Driving the conversation: No part of President Obama’s newly-unveiled deficit reduction plan has attracted more attention than the so-called “Buffett Rule” – mentioned in yesterday’s WIAF – which would bar individuals making more than a million dollars from paying a smaller share of their income in taxes than middle income Americans.

There’s just one problem with the proposed law: it already exists, as Heritage’s Curtis Dubay pointed out yesterday.

[T]he Congressional Budget Office shows that Buffett Rule is already in effect. The highest earners pay more than double the amount of taxes as a share of their income than middle income earners. The top 1 percent of earners currently pays 29.5 percent of their income in all federal taxes while middle income families pay 14.3 percent.

The President and his staff surely know this so the Buffett Rule likely refers to something else. It is impossible to say for sure since, as usual, the President’s plan is light on details. One likely direction the President may propose when details come out is to equalize the taxation of capital gains with the taxation of income for millionaires. The President wants the top income tax rate to be 39.6 percent like it was before the Bush tax cuts. And that’s just for starters. Perhaps the Buffet Rule would  then raise the capital gains rate to that level. This comes after three years of the President claiming he only wanted to raise the capital gains rate to 20 percent.

The Associated Press also picked up on the redundancy of the proposal, which seems geared more towards stirring up populist anger to the president’s political advantage than any actual policy objective. The AP’s fact-checking team, citing some of the same data as Dubay, wrote on Tuesday:

President Barack Obama makes it sound as if there are millionaires all over America paying taxes at lower rates than their secretaries…

The data tell a different story. On average, the wealthiest people in America pay a lot more taxes than the middle class or the poor, according to private and government data. They pay at a higher rate, and as a group, they contribute a much larger share of the overall taxes collected by the federal government.

An “Obama Sap” comes clean: New York Times columnist David Brooks laments in Tuesday’s paper:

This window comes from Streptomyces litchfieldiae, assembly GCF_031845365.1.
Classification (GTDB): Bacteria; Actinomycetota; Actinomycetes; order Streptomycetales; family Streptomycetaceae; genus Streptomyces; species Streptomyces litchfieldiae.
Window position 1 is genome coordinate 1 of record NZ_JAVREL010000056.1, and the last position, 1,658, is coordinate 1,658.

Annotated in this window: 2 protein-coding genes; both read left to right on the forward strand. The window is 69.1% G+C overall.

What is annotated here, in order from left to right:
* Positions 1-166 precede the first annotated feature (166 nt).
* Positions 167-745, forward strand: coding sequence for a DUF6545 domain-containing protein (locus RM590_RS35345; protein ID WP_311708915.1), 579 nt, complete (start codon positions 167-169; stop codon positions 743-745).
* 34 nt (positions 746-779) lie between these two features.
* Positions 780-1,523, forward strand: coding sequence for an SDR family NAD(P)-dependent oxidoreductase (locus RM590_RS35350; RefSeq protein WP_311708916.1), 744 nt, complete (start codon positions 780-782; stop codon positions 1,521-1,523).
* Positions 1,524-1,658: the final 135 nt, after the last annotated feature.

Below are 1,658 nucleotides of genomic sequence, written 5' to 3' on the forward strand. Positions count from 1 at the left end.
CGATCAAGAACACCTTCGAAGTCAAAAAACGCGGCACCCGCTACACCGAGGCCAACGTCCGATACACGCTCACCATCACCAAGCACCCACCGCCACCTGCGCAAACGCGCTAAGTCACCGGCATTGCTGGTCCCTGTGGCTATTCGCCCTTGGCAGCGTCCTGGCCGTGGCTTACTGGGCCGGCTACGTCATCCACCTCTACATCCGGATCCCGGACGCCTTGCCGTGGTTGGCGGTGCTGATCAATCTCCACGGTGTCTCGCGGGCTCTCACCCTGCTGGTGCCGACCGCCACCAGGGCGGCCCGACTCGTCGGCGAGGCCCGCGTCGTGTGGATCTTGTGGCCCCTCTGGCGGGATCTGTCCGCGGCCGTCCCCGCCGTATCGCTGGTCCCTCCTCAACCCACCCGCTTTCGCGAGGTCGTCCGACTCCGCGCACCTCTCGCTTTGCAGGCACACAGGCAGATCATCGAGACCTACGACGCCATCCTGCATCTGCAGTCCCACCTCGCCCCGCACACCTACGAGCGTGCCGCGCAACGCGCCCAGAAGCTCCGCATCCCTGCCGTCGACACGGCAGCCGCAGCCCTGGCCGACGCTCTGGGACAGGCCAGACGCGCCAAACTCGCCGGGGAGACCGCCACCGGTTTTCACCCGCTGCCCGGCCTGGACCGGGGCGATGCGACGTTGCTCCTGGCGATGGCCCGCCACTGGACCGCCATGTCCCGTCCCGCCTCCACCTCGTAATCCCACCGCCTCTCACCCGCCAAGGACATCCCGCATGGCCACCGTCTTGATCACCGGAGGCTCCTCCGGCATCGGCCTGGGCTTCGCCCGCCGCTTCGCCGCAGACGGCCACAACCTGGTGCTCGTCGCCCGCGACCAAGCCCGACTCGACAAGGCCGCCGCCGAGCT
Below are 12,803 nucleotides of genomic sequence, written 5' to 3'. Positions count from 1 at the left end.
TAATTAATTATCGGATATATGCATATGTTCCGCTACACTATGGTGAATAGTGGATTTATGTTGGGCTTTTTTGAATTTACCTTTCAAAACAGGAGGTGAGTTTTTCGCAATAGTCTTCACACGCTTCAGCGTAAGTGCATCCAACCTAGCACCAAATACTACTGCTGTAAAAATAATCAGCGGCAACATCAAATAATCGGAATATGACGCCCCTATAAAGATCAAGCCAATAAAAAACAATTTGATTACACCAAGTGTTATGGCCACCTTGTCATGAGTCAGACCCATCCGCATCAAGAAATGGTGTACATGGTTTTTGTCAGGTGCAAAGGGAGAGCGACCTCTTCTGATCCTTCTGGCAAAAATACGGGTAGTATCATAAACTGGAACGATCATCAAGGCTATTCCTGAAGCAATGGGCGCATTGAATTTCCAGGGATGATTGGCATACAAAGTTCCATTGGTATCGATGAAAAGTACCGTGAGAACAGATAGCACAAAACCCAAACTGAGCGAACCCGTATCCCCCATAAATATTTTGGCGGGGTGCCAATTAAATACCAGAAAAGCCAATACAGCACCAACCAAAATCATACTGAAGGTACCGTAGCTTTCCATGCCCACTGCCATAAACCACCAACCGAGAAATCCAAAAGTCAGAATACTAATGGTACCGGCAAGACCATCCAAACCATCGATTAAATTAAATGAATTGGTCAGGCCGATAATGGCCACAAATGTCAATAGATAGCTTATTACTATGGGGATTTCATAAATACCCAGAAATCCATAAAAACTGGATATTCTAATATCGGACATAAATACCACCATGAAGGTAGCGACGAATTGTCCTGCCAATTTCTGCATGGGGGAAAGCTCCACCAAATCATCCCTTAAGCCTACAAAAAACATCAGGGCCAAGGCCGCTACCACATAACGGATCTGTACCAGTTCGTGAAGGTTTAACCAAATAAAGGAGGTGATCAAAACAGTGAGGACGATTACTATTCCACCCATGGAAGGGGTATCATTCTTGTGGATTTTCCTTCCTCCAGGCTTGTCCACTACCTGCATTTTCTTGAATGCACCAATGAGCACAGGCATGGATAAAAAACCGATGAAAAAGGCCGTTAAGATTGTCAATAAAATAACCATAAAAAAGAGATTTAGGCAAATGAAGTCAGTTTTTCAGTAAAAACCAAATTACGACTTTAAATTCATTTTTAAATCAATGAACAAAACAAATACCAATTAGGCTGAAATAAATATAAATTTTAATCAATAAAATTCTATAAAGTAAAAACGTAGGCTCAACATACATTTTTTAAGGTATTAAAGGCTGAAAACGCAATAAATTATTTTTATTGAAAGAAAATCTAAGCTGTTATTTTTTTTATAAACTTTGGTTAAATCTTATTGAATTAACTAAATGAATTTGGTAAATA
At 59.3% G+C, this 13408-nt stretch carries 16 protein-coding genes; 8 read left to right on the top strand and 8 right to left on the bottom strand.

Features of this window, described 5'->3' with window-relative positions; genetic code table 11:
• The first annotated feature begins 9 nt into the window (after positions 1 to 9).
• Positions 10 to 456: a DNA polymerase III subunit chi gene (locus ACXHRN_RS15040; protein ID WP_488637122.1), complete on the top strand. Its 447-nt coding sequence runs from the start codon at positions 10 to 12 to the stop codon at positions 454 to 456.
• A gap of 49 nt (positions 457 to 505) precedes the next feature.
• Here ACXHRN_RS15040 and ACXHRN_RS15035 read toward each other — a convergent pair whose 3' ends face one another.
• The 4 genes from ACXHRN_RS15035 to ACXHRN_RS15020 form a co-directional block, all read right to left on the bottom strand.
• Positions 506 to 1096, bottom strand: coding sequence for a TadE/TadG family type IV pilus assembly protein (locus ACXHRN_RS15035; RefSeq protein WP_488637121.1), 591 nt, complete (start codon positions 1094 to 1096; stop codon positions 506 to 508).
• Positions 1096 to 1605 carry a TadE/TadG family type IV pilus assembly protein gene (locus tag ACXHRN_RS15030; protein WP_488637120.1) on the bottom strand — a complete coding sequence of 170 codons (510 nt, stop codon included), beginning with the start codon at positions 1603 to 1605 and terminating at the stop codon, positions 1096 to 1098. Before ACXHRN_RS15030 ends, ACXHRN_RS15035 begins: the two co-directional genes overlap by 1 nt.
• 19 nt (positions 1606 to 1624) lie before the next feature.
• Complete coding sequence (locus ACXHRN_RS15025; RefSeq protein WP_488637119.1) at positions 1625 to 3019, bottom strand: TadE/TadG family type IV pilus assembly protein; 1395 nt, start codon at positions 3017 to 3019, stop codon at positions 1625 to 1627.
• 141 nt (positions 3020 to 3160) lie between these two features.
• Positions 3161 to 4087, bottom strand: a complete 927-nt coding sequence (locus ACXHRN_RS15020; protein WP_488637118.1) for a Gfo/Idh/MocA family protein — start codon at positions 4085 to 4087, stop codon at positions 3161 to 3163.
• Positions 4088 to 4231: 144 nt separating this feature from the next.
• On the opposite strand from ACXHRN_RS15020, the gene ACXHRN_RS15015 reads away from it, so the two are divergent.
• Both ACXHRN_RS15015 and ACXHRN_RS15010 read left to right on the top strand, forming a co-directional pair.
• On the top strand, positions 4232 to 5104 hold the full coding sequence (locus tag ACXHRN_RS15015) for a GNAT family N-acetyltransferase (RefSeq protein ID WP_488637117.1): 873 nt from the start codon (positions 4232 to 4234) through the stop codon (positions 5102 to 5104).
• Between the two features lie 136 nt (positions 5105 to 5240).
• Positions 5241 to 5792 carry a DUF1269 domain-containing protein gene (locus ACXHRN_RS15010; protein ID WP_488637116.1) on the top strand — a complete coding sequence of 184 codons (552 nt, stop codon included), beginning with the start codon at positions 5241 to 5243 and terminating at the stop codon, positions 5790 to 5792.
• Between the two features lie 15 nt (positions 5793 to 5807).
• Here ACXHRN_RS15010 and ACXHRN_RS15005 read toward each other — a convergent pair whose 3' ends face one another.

When the president said the unemployed couldn’t wait 14 more months for help and we had to do something right away, I believed him. When administration officials called around saying that the possibility of a double-dip recession was horrifyingly real and that it would be irresponsible not to come up with a package that could pass right away, I believed them.

I liked Obama’s payroll tax cut ideas and urged Republicans to play along. But of course I’m a sap. When the president unveiled the second half of his stimulus it became clear that this package has nothing to do with helping people right away or averting a double dip. This is a campaign marker, not a jobs bill.

One wonders why it took Brooks so long to come to this realization, given that campaigning from the Oval Office has been a hallmark of this presidency.

Fast and Furious developments: A recording obtained by CBS News suggests that the FBI may have covered up a third weapon from the botched AFT operation at the scene of Border Patrol agent Brian Terry’s murder. The conversation between an ATF special agent and the proprietor of a gun store used as part of the operation mentions “three weapons” found at the scene. Take a listen:

House Oversight Committee Chairman Darrell Issa is holding a conference call for the press this morning. Scribe will have the details for you as they come in.

Strange bedfellows: Sarah Palin is “a lot smarter than most people credit her,” says…Ralph Nader?!

Disarray in the west?: “US and European diplomats are scrambling to stave off a Palestinian quest for statehood at the United Nations on the eve of the world body’s annual General Assembly,” ABC News reports.

Hope and Change: Female staffers felt frozen out of White House decisions, the Washington Post reports.

Imbalance breakdown: Keith Hennessey takes apart the president’s “balanced approach” claims.